The Alarm’ s SIGMA LXXXV TOUR 2019 Brings ‘80s Music Back to Life in Austin

This article first appeared in Regional Music Journal on August 13, 2019.

I’ve often wondered why it is I can’t get my head around much less my heart into the music of the new millennium. I finally learned the answer when the SIGMA LXXXV TOUR 2019 made its way into the Lone Star State with ‘80s greats Gene Loves Jezebel, Modern English, and The Alarm.

Along for the ride with the SIGMA TOUR is a film crew hosted by Gareth Jones, called ON>TOUR>AGE, who travel with The Alarm taking in 40 shows in 40 cities and broadcasting behind-the-scenes looks into their lives and life on the road which streams daily to the world.

The night at Austin’s 3TEN venue and the trio of ‘80s awesomeness begin with an introduction by Jones of the always charismatic Jay Aston’s Gene Loves Jezebel, who hit the stage ahead of schedule (a rarity in the live music world). GLJ plays hits like “Desire” and “The Motion of Love” and, just as he had during that decade of unchecked excess, Jay Aston proves he has the same sultry, sexy moves that brought he and twin brother, Michael Aston, legions of female fans. GLJ’s newer songs have the ’80s and ’90s post-punk sound that brought them the recognition they earned in the ‘80s and remains relevant today.

The Alarm Live
The Alarm – Photo Stuart Ling

GLJ play for a brief 45-minutes when Jones returns to welcome Modern English, who walks onstage with relaxed confidence and possibly a bit of swagger. I can’t be 100% sure since this is my first time hearing Modern English live; however, I actually think their sound has improved with time and their performance remaining unchanged.

Robbie Grey is the quintessential frontman who seemingly floats about the stage with whimsical charisma singing with the same soft and seductively powerful voice. Grey uses the tambourine for a couple of songs making the typically less-fascinating percussion piece much more exciting and sexy. Modern English play their hits with youthful energy and spunk consisting of different textures but still the same synth-heavy melodies and catchy choruses.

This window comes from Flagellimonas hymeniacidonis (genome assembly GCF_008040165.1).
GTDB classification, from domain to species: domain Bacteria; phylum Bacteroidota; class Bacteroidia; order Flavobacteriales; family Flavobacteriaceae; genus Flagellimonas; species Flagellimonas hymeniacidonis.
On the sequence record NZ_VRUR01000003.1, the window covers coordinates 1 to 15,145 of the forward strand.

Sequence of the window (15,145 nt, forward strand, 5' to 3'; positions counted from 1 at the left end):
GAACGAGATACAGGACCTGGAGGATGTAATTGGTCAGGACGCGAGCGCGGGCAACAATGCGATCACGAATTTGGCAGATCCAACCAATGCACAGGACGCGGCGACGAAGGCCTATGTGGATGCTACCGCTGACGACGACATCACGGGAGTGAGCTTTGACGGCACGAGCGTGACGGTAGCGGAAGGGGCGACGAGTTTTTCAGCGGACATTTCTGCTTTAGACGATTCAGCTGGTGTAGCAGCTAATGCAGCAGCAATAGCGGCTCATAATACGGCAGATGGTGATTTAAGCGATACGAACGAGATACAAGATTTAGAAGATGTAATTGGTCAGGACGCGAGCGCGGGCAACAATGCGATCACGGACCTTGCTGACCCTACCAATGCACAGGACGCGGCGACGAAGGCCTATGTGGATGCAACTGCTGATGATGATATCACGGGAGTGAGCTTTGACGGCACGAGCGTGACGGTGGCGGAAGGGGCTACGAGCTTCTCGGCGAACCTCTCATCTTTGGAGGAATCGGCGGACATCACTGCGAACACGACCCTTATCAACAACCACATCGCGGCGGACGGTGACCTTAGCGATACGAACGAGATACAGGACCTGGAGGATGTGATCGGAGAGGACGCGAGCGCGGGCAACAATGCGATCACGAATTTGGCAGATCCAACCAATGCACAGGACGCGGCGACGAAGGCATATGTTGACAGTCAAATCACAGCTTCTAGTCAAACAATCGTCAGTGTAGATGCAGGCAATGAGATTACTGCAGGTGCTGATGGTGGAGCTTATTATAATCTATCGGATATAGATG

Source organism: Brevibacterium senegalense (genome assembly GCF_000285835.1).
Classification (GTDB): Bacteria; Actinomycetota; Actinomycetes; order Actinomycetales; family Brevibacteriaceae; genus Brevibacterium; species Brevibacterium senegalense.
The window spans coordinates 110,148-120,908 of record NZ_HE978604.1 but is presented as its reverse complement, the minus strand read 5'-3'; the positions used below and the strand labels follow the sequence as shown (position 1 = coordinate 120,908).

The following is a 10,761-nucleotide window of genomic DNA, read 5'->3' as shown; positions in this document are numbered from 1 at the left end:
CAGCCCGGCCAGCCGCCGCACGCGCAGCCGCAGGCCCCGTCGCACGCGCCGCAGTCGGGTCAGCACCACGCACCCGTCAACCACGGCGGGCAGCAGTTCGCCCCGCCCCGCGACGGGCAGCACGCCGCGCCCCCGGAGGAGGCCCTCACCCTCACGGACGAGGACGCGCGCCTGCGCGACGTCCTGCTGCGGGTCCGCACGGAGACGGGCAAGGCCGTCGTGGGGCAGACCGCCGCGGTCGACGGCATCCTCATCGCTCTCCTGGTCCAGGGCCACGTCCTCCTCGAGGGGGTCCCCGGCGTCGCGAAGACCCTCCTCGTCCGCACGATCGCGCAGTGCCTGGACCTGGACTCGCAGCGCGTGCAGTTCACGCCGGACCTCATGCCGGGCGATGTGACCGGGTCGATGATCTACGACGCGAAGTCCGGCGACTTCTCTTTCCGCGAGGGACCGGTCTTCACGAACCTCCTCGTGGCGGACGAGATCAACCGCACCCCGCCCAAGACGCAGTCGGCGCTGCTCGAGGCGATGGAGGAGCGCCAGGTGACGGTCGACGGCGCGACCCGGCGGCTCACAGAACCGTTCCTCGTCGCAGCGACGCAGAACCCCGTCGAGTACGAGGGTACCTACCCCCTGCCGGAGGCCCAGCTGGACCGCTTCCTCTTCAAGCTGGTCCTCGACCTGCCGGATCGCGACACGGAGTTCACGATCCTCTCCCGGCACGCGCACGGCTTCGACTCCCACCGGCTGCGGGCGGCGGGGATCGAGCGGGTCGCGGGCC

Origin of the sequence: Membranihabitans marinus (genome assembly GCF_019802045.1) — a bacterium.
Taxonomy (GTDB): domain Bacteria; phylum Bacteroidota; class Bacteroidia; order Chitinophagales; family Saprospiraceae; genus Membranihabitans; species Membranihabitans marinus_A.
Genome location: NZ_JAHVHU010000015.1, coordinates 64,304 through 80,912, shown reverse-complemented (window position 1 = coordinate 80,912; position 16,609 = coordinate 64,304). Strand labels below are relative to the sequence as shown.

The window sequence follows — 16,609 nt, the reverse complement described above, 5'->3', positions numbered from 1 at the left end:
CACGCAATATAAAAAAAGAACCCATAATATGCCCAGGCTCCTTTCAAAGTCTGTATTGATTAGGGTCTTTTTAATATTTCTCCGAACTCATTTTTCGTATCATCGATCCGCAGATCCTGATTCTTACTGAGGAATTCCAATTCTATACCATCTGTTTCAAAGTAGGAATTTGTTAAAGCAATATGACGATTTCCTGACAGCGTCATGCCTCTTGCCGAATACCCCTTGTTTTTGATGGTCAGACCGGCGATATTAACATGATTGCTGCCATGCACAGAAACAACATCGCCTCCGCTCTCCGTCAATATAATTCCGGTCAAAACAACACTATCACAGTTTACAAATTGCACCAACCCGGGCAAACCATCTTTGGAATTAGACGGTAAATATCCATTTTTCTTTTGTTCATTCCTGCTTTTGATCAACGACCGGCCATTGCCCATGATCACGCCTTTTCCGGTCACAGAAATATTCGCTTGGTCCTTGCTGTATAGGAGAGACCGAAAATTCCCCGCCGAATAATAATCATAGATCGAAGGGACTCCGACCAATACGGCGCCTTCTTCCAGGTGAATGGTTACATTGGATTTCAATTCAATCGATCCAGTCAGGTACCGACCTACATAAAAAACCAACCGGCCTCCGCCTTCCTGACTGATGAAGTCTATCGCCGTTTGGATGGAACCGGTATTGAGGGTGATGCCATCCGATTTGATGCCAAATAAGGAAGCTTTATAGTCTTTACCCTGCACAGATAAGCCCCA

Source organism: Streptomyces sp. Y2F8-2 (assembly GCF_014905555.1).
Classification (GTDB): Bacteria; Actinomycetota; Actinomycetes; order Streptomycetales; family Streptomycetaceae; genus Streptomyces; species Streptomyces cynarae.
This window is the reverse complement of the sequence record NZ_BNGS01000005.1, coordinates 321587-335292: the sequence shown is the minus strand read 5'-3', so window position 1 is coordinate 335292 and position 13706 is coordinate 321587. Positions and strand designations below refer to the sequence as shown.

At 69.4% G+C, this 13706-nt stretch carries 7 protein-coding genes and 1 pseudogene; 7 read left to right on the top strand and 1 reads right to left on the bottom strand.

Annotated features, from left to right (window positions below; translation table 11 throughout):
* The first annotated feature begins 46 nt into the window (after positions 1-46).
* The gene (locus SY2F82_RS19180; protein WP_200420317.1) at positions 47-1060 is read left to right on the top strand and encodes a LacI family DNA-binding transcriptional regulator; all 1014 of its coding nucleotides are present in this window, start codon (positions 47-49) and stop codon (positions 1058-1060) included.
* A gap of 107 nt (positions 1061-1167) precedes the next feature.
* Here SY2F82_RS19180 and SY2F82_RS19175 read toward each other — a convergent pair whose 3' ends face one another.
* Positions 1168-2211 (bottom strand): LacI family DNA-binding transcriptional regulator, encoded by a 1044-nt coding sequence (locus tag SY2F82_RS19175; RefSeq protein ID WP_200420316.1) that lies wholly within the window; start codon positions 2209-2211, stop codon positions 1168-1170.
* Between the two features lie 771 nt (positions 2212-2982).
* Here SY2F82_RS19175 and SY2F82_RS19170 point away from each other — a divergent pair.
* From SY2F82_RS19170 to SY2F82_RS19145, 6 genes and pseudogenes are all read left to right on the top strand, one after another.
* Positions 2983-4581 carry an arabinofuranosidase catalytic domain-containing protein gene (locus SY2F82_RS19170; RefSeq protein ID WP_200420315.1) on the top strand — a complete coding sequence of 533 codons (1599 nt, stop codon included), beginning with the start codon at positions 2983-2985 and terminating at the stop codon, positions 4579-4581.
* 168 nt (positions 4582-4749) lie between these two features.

“I Melt With You” is decidedly Modern English’s biggest hit. They save it to the very end of the show when the Austin crowd roars with exuberance singing every line and hitting every note. One of the greatest things about “I Melt With You” is that it has a happy, danceable beat, sweet lyrics and, most importantly, is absent of the angry and depressing words filling today’s airwaves. With a line like, “Dream of better lives the kind which never hates,” this song can’t be anything but timeless.

Jones again takes to the stage as part of the ‘ON>TOUR>AGE’ segment this time to stream live on The Alarm’s Facebook page and officially welcome the crowd and introduce the headliner: The Alarm.

While GLJ and Modern English come from the New Wave synth-rock genre that defines the ‘80s, The Alarm’s sound is more alternative rock. Lead singer, Mike Peters, is often compared with U2’s Bono because of the similarity in their course vocals, powerful and anthemic songs and blazing passion put into their live performances.

Peters performs with an abundance of natural energy that comes from the joy of being alive and getting another lease on life. The 59-year-old, three-time cancer survivor has seen his share of dark times and, now that he’s healthy, making up for some very precious lost time by giving it is all during each and every show, for every audience, every single time.

Peters and The Alarm switch up their playlist every night, so it’s a bit different and unique for the audience in every city. Their show is a mix of familiar tunes and refreshed classics to songs from their most recent album, ‘Signa.’

They begin the show with their newest song, “Blood Red Viral Black,” which is filled with electrifying guitar riffs and followed up with 1984’s hit, “The Stand.” With nothing but his acoustic guitar and harmonica, Peters’s solos of “Marching On” and “Where Were You Hiding When the Storm Broke” endear him even more to his loyal fans. Bouncing between three sets of microphones, The Alarm end with an explosion of their first pop hit, “68 Guns.” Playing for about an hour, The Alarm delivers what you’d expect from a band who has been a staple in the music industry for more than three decades.

Outside of the awesome ‘80s tunes and my own feelings of nostalgia, one of the most impressive things these three acts show is their respect for the audience’s time. There are no long transition times between sets or teasing of an off-stage DJ to the impending arrival of the artists. Instead, the bands’ crew need very little time to set up meaning the night was literally full of music with minimal down-time to make a bathroom run.

The Alarm Live.2
The Alarm – Photo Stuart Ling

There are no curtain drops or big elaborate entrances, just amazing bands entertaining a sold-out audience of, more or less, ‘80s music veterans. If you’re lucky enough to catch the SIGMA LXXXV TOUR 2019 in your city this summer, you will witness three amazing performances and hear the incredible music that helped make the ‘80s by far the best musical decade.

Cover Photo Andy Labrow


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